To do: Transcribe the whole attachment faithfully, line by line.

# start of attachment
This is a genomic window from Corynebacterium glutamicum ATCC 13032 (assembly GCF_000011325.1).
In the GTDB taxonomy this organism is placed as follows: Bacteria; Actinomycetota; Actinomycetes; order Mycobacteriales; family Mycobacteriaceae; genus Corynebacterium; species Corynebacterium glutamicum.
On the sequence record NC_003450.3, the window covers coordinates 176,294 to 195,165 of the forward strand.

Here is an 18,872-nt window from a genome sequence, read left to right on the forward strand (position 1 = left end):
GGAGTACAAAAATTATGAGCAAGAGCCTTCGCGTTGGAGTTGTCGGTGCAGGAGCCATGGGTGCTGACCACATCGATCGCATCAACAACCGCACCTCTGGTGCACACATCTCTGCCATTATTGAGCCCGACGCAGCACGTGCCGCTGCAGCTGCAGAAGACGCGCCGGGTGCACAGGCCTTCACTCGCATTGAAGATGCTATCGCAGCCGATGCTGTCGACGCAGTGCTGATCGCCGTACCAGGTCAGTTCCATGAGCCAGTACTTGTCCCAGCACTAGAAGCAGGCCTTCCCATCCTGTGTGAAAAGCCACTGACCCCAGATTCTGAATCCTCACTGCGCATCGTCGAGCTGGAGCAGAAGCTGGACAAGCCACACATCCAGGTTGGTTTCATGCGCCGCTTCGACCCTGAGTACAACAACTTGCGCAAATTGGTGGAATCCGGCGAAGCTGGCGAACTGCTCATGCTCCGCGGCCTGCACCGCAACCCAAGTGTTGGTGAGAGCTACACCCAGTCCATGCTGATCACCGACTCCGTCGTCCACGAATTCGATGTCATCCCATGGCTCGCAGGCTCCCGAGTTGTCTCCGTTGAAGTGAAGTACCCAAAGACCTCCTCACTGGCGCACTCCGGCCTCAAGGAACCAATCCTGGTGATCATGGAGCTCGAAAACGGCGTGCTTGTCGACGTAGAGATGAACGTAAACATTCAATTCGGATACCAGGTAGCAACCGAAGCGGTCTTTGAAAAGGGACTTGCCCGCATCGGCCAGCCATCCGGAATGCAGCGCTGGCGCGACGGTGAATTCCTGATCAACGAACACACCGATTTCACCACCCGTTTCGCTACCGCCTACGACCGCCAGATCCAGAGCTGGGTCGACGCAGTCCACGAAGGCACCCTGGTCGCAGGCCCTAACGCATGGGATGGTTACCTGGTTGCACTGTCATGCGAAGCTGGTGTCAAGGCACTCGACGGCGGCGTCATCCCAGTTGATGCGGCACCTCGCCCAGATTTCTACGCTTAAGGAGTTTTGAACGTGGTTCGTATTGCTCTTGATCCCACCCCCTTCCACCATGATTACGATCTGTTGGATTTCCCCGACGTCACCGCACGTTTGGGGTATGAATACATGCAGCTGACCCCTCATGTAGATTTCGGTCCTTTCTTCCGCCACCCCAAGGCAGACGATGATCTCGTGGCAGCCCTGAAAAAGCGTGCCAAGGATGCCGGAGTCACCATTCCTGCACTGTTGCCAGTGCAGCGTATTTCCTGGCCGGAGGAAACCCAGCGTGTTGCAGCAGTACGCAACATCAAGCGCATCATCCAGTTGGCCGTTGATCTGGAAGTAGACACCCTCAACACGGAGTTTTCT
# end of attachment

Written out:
This is a genomic window from Corynebacterium glutamicum ATCC 13032 (assembly GCF_000011325.1).
In the GTDB taxonomy this organism is placed as follows: Bacteria; Actinomycetota; Actinomycetes; order Mycobacteriales; family Mycobacteriaceae; genus Corynebacterium; species Corynebacterium glutamicum.
On the sequence record NC_003450.3, the window covers coordinates 176,294 to 195,165 of the forward strand.

Here is an 18,872-nt window from a genome sequence, read left to right on the forward strand (position 1 = left end):
GGAGTACAAAAATTATGAGCAAGAGCCTTCGCGTTGGAGTTGTCGGTGCAGGAGCCATGGGTGCTGACCACATCGATCGCATCAACAACCGCACCTCTGGTGCACACATCTCTGCCATTATTGAGCCCGACGCAGCACGTGCCGCTGCAGCTGCAGAAGACGCGCCGGGTGCACAGGCCTTCACTCGCATTGAAGATGCTATCGCAGCCGATGCTGTCGACGCAGTGCTGATCGCCGTACCAGGTCAGTTCCATGAGCCAGTACTTGTCCCAGCACTAGAAGCAGGCCTTCCCATCCTGTGTGAAAAGCCACTGACCCCAGATTCTGAATCCTCACTGCGCATCGTCGAGCTGGAGCAGAAGCTGGACAAGCCACACATCCAGGTTGGTTTCATGCGCCGCTTCGACCCTGAGTACAACAACTTGCGCAAATTGGTGGAATCCGGCGAAGCTGGCGAACTGCTCATGCTCCGCGGCCTGCACCGCAACCCAAGTGTTGGTGAGAGCTACACCCAGTCCATGCTGATCACCGACTCCGTCGTCCACGAATTCGATGTCATCCCATGGCTCGCAGGCTCCCGAGTTGTCTCCGTTGAAGTGAAGTACCCAAAGACCTCCTCACTGGCGCACTCCGGCCTCAAGGAACCAATCCTGGTGATCATGGAGCTCGAAAACGGCGTGCTTGTCGACGTAGAGATGAACGTAAACATTCAATTCGGATACCAGGTAGCAACCGAAGCGGTCTTTGAAAAGGGACTTGCCCGCATCGGCCAGCCATCCGGAATGCAGCGCTGGCGCGACGGTGAATTCCTGATCAACGAACACACCGATTTCACCACCCGTTTCGCTACCGCCTACGACCGCCAGATCCAGAGCTGGGTCGACGCAGTCCACGAAGGCACCCTGGTCGCAGGCCCTAACGCATGGGATGGTTACCTGGTTGCACTGTCATGCGAAGCTGGTGTCAAGGCACTCGACGGCGGCGTCATCCCAGTTGATGCGGCACCTCGCCCAGATTTCTACGCTTAAGGAGTTTTGAACGTGGTTCGTATTGCTCTTGATCCCACCCCCTTCCACCATGATTACGATCTGTTGGATTTCCCCGACGTCACCGCACGTTTGGGGTATGAATACATGCAGCTGACCCCTCATGTAGATTTCGGTCCTTTCTTCCGCCACCCCAAGGCAGACGATGATCTCGTGGCAGCCCTGAAAAAGCGTGCCAAGGATGCCGGAGTCACCATTCCTGCACTGTTGCCAGTGCAGCGTATTTCCTGGCCGGAGGAAACCCAGCGTGTTGCAGCAGTACGCAACATCAAGCGCATCATCCAGTTGGCCGTTGATCTGGAAGTAGACACCCTCAACACGGAGTTTTCT